Now, if you do happen to order that watch using my Amazon Associate link, you will have just paid for my trailer and possibly a new Honda Rebel motorcycle. Just something for you to keep in mind. Not that I'm begging. Begging would probably be . . . unseemly. Heck, I'll bet I could even afford a shiny new orange suit.



Tuesday, January 24, 2017

Stuff I Don't Want

As Lesley and I count down toward retirement and the move to Oregon, we've begun making decisions about what to take, what to sell, and all like that. In other words, since we'll need very little in Oregon, at least for the time being, we're divesting ourselves of as much as possible. After all, why pay to ship stuff to Oregon and then pay to store it once we get there?
I'm told by people who should know (e.g., people
to 
whom I am married) that I buy entirely too many
cars. Which is ridiculous, of course. This is "Winnie,"
a 1957 MG.
This exercise has made it apparent that I have too much stuff. The thing is, I like stuff; always have. Books, for instance. I love books, and getting rid of them is difficult, almost painful. Of course, books are very heavy and take up a lot of space. The ones I really need, I'll keep, and I can buy (or check out from the library) digital versions of other books as they come along. I love books, I truly do—their heft and smell and feel, even the sound they make when you turn a page. But there are ecological and economic imperatives at work here; as wonderful as printed books are, it doesn't make a whole lot of sense to attach weight (in the form of paper) to a weightless commodity (information) and then pay to ship that information all over the world. At least, not all the time, and not when you have other alternatives.


And a 1969 VW bug. Because look at it! How could
I pass it up?
But it's not just books; there are other things, too. I guess I've always been somewhat acquisitive. Like a crow. I need new things. Shiny things. And even if I don't need them, well, I need them, you know? So over time, I have collected stuff: I have tools and guns and guitars and computers and . . .  well, lots of things that I really, really wanted at the time. (Cars, too, but I purposely didn't mention that. No need to remind Lesley of how many cars I've had over the course of our marriage. On the other hand, we've been married almost 30 years, and I'm almost positive that I haven't had 30 cars during that time, so really, I'm doing pretty well. Not an issue. A non-problem. Completely under control. You know, in case she should happen to mention it.)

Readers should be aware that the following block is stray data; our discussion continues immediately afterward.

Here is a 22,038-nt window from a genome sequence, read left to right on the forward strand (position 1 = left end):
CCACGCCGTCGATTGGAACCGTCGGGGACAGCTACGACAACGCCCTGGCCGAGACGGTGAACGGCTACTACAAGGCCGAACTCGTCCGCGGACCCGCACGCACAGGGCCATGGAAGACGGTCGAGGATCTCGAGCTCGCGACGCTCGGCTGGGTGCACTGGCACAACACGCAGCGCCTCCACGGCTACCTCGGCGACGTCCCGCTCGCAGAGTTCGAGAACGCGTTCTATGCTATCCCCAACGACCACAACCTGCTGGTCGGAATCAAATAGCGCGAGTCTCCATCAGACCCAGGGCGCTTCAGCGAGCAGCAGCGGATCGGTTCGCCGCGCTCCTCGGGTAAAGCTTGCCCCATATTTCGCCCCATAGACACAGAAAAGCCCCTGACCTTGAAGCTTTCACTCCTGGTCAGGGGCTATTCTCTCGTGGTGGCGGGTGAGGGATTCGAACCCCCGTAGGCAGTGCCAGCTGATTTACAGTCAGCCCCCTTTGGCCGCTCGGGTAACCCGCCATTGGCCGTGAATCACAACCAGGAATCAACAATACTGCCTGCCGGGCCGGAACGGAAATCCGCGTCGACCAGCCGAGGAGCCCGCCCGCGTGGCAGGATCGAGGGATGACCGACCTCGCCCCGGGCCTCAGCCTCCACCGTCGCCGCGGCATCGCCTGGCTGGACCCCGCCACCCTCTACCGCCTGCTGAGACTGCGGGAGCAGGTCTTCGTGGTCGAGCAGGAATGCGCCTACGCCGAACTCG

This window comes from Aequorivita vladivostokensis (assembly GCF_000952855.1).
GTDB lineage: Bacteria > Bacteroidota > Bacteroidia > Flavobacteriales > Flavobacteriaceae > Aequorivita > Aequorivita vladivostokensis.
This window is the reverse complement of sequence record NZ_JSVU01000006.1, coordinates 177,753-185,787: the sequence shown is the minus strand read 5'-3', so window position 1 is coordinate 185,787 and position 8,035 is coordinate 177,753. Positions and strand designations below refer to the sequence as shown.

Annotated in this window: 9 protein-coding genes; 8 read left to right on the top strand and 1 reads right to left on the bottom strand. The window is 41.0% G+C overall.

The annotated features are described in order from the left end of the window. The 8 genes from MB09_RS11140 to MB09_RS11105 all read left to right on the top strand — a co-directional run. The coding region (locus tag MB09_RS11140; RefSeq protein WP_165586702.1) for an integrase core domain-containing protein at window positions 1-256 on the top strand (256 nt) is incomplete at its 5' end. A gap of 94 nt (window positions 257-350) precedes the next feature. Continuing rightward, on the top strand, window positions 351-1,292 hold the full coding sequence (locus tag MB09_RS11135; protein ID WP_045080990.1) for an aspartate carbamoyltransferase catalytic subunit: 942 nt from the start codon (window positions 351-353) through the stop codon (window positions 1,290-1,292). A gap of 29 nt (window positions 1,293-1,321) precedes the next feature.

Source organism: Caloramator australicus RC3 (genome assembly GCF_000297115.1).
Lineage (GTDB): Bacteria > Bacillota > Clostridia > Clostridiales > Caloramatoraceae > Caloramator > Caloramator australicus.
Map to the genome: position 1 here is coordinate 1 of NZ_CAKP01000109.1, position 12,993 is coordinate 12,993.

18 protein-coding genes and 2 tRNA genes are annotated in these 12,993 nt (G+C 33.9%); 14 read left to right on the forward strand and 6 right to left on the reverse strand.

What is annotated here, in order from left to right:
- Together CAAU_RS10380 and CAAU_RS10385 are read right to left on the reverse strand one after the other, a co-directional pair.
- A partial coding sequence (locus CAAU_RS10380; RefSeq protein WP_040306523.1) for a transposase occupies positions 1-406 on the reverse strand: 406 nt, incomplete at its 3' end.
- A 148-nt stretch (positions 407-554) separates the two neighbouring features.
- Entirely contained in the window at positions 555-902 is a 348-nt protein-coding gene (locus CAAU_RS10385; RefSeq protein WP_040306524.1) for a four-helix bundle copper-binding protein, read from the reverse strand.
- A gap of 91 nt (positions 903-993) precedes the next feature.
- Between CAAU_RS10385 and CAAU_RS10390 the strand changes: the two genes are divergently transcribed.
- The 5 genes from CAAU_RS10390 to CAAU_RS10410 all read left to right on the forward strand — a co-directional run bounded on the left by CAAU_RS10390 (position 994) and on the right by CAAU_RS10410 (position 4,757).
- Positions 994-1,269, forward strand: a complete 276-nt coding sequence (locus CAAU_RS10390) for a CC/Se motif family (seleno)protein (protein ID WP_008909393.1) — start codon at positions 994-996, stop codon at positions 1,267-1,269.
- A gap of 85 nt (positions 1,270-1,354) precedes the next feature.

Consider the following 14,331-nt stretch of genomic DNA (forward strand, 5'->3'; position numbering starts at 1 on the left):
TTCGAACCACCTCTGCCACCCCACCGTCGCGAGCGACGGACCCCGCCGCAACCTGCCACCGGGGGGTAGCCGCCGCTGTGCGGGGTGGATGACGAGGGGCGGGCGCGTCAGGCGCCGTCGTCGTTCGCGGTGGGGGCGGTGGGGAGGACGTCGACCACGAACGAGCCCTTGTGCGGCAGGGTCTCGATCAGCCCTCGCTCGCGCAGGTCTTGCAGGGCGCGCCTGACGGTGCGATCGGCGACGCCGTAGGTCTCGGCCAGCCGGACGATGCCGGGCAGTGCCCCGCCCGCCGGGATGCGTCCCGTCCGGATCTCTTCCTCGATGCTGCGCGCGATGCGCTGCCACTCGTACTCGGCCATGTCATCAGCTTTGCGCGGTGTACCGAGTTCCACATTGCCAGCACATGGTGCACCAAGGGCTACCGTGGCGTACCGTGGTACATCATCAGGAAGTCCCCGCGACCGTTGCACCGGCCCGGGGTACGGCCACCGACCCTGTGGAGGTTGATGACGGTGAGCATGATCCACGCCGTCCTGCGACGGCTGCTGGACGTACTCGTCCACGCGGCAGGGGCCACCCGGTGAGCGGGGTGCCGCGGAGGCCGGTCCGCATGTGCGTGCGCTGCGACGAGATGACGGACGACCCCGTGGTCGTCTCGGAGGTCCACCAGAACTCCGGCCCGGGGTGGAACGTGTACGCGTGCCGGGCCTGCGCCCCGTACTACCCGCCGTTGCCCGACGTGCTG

And a '69 Ford Bronco that I might have accidentally
bought. 
On the other hand, in spite of my love of technology, I keep encountering techie things for which I have absolutely no desire. They strike me as either silly, overpriced, useless, or (perhaps worst of all) as potential security/privacy risks.

Here's a list of "cool tech stuff" that I don't want:  
  1. Smart watches. I really like watches, but I like analog watches that don't try to do anything except tell the time—and maybe the date, although that's getting awfully fancy. I don't really need a watch that buzzes to tell me that I just received an email on my smartphone, which is right there in my pocket and which already buzzed anyway to tell me the same thing. Actually, I have a bunch of watches; I should probably get rid of some once I retire. I mean, one of my retirement goals is to not give a damn what time it is, so who needs a bunch of watches? Especially when at any given time at least half of my watches are sitting in a forlorn little pile, awaiting a trip to the store for new batteries.
  2. Smart TVs. I really just want a TV that works well and to which I can connect Web-enabled goodies (Roku, Chromecast, etc.) when—and only when—I choose to. (Because, after all, life without Netflix would not be worth living.) That way, when the Roku (or whatever such unit) dies, I still have a TV.
  3. Autonomous cars, trains, planes, skateboards, unicycles, etc. Yeah, count me out. I know too much about software to feel comfortable in two tons of remote-controlled steel and plastic and glass careening down the highway at 70 mph under the control of a bunch of programmers who may or may not have gotten enough sleep before writing the "how to avoid an accident" subroutine. (And Lesley could never handle being in an autonomous car; she can't stand not to be the one driving. She'll only grudgingly let me drive; she's certainly not going to allow a computer program to drive.)
  4. Foldable phones, computers, and screens. If it's small enough to drop into a pocket, it's at risk of being sent through the wash, and I have enough trouble with Kleenex, flash drives, business cards, and packets of gum. I definitely can't risk a $600 foldable phone. Anything that folds up to fit in a pocket would either go through the wash or get lost. 
  5. Laptops with touchscreens. I can see the need if you're an artist, say, working on a larger system (maybe an all-in-one) and you're actually drawing on the screen, but what I really want is a very thin, very light laptop. And if it's that light, it'll tip every time I attempt to poke at the screen with my clumsy finger. And besides, a mouse and trackpad was good enough for Grandma and Grandpa, right?!
  6. Fitness trackers. Not for me. I don’t need a machine watching over my caloric intake and exercise levels; I'm married, after all. Also, I'm not fit enough—and don’t plan to get fit enough—to require tracking.